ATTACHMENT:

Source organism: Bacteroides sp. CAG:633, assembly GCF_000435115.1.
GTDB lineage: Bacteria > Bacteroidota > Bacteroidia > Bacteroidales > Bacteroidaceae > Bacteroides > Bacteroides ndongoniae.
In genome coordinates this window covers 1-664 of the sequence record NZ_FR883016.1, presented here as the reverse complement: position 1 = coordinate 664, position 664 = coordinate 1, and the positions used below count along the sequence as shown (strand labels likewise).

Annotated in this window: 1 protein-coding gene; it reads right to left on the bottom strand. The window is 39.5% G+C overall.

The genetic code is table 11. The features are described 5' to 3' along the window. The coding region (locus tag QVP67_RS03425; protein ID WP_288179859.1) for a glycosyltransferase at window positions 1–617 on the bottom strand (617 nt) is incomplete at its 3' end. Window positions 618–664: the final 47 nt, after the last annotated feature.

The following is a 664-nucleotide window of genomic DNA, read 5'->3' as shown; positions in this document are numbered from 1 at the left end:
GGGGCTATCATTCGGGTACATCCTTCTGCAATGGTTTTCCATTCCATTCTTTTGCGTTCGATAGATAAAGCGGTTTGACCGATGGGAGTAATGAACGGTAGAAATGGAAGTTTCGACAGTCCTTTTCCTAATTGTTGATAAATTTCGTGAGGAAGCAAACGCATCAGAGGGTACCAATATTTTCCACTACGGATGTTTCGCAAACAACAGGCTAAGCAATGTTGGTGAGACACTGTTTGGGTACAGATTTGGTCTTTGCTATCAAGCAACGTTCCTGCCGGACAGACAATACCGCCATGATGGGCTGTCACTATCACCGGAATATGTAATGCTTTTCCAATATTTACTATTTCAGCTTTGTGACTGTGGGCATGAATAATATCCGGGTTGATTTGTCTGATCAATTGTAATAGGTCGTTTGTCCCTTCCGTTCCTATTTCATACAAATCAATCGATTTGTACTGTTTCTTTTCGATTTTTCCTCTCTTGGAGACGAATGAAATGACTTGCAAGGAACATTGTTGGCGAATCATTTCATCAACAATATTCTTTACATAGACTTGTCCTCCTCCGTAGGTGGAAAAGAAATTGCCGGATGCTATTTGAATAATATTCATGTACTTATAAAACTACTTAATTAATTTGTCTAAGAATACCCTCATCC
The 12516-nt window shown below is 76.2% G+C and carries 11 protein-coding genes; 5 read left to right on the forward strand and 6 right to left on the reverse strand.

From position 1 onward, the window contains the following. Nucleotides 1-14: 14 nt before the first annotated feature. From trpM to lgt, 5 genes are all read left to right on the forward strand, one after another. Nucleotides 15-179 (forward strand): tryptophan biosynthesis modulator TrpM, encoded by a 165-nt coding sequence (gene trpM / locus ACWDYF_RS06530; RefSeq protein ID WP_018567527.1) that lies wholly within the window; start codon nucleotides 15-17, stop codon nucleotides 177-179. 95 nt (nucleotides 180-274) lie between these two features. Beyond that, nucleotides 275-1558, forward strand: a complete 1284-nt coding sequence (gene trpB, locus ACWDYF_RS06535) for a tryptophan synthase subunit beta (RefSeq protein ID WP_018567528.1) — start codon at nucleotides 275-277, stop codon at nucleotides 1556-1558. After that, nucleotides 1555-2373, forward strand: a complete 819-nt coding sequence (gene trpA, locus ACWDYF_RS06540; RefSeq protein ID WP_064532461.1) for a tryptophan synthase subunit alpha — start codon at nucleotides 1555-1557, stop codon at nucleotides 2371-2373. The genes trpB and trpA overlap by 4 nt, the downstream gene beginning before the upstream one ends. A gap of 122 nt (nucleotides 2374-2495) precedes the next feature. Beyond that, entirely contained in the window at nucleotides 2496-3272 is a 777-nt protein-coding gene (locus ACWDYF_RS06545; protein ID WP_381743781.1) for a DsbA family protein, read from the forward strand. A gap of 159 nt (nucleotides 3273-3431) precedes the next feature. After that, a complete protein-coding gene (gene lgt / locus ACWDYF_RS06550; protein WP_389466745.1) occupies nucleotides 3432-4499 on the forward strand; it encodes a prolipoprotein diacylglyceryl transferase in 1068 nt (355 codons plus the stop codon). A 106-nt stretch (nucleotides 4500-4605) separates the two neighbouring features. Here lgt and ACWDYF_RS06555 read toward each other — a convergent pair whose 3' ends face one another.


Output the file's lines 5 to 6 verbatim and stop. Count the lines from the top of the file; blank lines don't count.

The genetic code is table 11. The features are described 5' to 3' along the window. The coding region (locus tag QVP67_RS03425; protein ID WP_288179859.1) for a glycosyltransferase at window positions 1–617 on the bottom strand (617 nt) is incomplete at its 3' end. Window positions 618–664: the final 47 nt, after the last annotated feature.

The following is a 664-nucleotide window of genomic DNA, read 5'->3' as shown; positions in this document are numbered from 1 at the left end: